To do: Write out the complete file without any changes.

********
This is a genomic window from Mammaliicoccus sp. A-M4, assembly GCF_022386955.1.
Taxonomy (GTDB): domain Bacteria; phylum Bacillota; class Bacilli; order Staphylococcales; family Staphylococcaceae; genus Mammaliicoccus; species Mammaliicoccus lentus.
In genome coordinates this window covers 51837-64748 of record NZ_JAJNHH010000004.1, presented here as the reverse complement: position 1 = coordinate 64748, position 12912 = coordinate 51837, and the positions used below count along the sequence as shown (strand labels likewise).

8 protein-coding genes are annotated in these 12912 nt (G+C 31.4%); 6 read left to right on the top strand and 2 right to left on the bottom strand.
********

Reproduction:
This is a genomic window from Mammaliicoccus sp. A-M4, assembly GCF_022386955.1.
Taxonomy (GTDB): domain Bacteria; phylum Bacillota; class Bacilli; order Staphylococcales; family Staphylococcaceae; genus Mammaliicoccus; species Mammaliicoccus lentus.
In genome coordinates this window covers 51837-64748 of record NZ_JAJNHH010000004.1, presented here as the reverse complement: position 1 = coordinate 64748, position 12912 = coordinate 51837, and the positions used below count along the sequence as shown (strand labels likewise).

8 protein-coding genes are annotated in these 12912 nt (G+C 31.4%); 6 read left to right on the top strand and 2 right to left on the bottom strand.